I regularly volunteer at my neighbourhood’s community club, and I have had the pleasure of teaming up with a diverse group of friends to create a music video for a Deepavali celebration.

We filmed in Little India, engaging with various shopkeepers, and immersing ourselves in their traditional trades. We embraced the spirit of Deepavali by dressing up in colourful ethnic costumes and partaking in the festivities.

We learned about the significance of Deepavali and the vibrant celebrations, such as preparing delicious delicacies like gulab jamun and creating Rangoli patterns using coloured powders to usher prosperity.

Another community event that gave me new insights were the Racial Harmony Day carnival celebrations on July 21, featuring an array of fun segments like musical performances and writing Chinese calligraphy. 

These activities cultivated my appreciation for different cultures and revealed historical significance, like the Indian origin of Snakes and Ladders, also known as "Parama Padam."

Food stalls at the carnival offer beloved dishes from various cuisines, such as Chinese popiah and Peranakan laksa. 

It is always heart-warming to watch others, regardless of ethnicity or religion, bonding and celebrating our multicultural society. 

Such cultural exchange fosters a shared identity as Singaporeans. To me, this intermingling of cultures within the community is what creates a sense of belonging and strengthens social bonds.

It is what helps to nurture a unique Singaporean identity that is rooted in unity and acceptance.


At 23, with growing confidence and self-assurance in my identity, I learned that labelling individuals based on their languages or cultural practices is futile. 

Instead of labels, which serve to put people into boxes, I found that we should all welcome the idea of learning about one another's beliefs and practices because this  helps to dispel misconceptions and find common ground.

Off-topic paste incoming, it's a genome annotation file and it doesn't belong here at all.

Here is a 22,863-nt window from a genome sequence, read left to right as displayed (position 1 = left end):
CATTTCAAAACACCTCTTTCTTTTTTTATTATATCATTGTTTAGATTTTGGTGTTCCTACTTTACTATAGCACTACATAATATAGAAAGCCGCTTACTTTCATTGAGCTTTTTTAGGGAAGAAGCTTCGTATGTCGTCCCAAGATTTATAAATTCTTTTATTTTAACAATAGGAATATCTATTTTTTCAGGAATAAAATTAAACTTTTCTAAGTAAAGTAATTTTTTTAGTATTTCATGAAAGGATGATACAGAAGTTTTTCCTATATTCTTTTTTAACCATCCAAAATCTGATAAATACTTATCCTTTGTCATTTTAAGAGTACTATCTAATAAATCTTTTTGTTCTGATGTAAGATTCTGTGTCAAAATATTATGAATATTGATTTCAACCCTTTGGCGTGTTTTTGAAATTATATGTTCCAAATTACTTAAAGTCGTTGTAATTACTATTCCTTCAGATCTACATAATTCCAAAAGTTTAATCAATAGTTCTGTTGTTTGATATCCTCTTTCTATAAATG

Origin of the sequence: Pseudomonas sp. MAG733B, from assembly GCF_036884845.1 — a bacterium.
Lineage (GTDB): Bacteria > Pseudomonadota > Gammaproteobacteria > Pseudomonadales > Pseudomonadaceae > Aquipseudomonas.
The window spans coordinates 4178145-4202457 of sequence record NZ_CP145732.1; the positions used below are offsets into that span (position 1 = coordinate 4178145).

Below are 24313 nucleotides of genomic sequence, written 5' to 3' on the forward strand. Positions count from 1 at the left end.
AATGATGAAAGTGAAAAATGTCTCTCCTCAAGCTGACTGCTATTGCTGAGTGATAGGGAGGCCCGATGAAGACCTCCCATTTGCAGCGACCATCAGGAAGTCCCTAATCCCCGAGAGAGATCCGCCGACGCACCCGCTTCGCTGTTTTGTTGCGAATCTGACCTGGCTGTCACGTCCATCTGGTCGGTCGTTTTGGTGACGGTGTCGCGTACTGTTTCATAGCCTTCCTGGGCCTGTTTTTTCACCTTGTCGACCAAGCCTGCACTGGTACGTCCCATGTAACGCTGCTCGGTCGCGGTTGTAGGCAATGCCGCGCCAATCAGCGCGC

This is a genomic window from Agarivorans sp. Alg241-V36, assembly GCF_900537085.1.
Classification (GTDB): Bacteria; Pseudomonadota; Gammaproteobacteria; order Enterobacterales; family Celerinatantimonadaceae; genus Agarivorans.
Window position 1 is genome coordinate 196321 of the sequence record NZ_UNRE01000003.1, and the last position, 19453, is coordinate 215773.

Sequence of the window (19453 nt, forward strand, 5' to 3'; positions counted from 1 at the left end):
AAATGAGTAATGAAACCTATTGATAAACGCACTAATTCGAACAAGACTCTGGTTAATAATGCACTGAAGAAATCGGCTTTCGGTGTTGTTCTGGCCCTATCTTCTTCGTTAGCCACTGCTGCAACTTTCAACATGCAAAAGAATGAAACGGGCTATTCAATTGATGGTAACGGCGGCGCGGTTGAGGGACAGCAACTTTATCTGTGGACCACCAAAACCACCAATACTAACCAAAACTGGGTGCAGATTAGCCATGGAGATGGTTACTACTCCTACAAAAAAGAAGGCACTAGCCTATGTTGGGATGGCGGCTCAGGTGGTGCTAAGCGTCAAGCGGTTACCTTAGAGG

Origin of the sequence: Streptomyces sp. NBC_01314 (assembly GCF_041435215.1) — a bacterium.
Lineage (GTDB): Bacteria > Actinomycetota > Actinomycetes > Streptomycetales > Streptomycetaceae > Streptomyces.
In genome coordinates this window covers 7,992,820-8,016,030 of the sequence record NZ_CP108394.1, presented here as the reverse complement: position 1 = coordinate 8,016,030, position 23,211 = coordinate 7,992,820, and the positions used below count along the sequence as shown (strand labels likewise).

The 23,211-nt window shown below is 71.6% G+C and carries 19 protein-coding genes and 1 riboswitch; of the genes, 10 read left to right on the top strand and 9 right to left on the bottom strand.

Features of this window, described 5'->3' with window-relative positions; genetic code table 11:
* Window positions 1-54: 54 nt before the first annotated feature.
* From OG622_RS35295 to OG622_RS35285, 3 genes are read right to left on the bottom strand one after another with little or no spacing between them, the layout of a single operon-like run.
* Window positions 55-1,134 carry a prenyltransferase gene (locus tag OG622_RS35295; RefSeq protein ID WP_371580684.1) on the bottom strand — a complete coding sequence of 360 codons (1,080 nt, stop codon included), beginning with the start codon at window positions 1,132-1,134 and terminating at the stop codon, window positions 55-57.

Today, my passion for learning more about Indian culture has remained strong as I find that connecting with one's heritage is an ongoing and fulfilling process. 

During my summer break this year, I had the valuable opportunity to intern with the Singapore Indian Development Association (Sinda), a self-help group supporting the Indian community. 

My days there gave me further insights into cultural activities and their significance. 

My colleagues were touched by my desire to connect with my roots and taught me Tamil phrases eagerly, without any judgement that I wasn’t able to speak the language.

Such experiences not only deepened my understanding of Indian culture but also allowed me to share my background with others and fostered a mutual appreciation for different cultures. 

I firmly believe that racial harmony forms an essential aspect of the social defence pillar of Total Defence, as it strengthens social cohesion. By nurturing a sense of responsibility towards one another, we can all contribute to the well-being of the broader community and help build a united and strong Singapore.

Although Racial Harmony Day is not officially observed at work or in tertiary educational institutions, I believe that it is necessary as it serves as a reminder to cherish the unique blend of cultures that coexist harmoniously in Singapore.

In Singapore, with its diverse individuals from various backgrounds, some of us may encounter instances of racism and discrimination.

Celebrating racial harmony helps to foster appreciation for each other's traditions, values, and histories, enriching the tapestry of Singaporean society. It is a part of our daily lives. 

 I believe this is how we can continue paving the way for a more inclusive and harmonious society.

As a mixed-heritage individual, my journey towards self-acceptance was made possible because I felt empowered to learn more about my own identity. 

I have come to appreciate the beauty of different cultures and recognise the importance of fostering understanding among my peers.

It has been a long journey but I am proud of who I am. 

Like my favourite Singaporean dish, rojak, I am a mix of various ingredients and spices, a vibrant amalgamation of cultures and traditions.


Darcel Anastasia Al Anthony, 23, is a final-year student at the National University of Singapore.

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culture racial harmony diversity